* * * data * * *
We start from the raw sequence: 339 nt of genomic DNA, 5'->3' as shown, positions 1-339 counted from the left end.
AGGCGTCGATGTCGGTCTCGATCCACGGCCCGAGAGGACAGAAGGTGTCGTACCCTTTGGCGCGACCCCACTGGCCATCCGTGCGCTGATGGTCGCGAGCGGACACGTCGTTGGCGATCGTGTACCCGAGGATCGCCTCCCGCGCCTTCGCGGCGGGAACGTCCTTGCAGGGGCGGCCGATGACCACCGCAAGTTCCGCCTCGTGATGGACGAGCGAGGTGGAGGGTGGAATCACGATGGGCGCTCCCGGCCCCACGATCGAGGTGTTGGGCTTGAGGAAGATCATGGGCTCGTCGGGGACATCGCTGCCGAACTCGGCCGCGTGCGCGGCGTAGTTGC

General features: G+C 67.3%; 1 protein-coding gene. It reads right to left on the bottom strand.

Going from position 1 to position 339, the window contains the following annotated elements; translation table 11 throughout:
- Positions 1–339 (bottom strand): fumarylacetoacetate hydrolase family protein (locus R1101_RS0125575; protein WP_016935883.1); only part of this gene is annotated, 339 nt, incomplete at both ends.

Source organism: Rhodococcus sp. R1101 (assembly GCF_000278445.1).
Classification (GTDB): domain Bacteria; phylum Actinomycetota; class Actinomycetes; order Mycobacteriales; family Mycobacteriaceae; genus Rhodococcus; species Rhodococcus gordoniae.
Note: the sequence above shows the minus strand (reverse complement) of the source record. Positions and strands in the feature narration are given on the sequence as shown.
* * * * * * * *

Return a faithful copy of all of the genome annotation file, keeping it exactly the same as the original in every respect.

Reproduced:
We start from the raw sequence: 339 nt of genomic DNA, 5'->3' as shown, positions 1-339 counted from the left end.
AGGCGTCGATGTCGGTCTCGATCCACGGCCCGAGAGGACAGAAGGTGTCGTACCCTTTGGCGCGACCCCACTGGCCATCCGTGCGCTGATGGTCGCGAGCGGACACGTCGTTGGCGATCGTGTACCCGAGGATCGCCTCCCGCGCCTTCGCGGCGGGAACGTCCTTGCAGGGGCGGCCGATGACCACCGCAAGTTCCGCCTCGTGATGGACGAGCGAGGTGGAGGGTGGAATCACGATGGGCGCTCCCGGCCCCACGATCGAGGTGTTGGGCTTGAGGAAGATCATGGGCTCGTCGGGGACATCGCTGCCGAACTCGGCCGCGTGCGCGGCGTAGTTGC

General features: G+C 67.3%; 1 protein-coding gene. It reads right to left on the bottom strand.

Going from position 1 to position 339, the window contains the following annotated elements; translation table 11 throughout:
- Positions 1–339 (bottom strand): fumarylacetoacetate hydrolase family protein (locus R1101_RS0125575; protein WP_016935883.1); only part of this gene is annotated, 339 nt, incomplete at both ends.

Source organism: Rhodococcus sp. R1101 (assembly GCF_000278445.1).
Classification (GTDB): domain Bacteria; phylum Actinomycetota; class Actinomycetes; order Mycobacteriales; family Mycobacteriaceae; genus Rhodococcus; species Rhodococcus gordoniae.
Note: the sequence above shows the minus strand (reverse complement) of the source record. Positions and strands in the feature narration are given on the sequence as shown.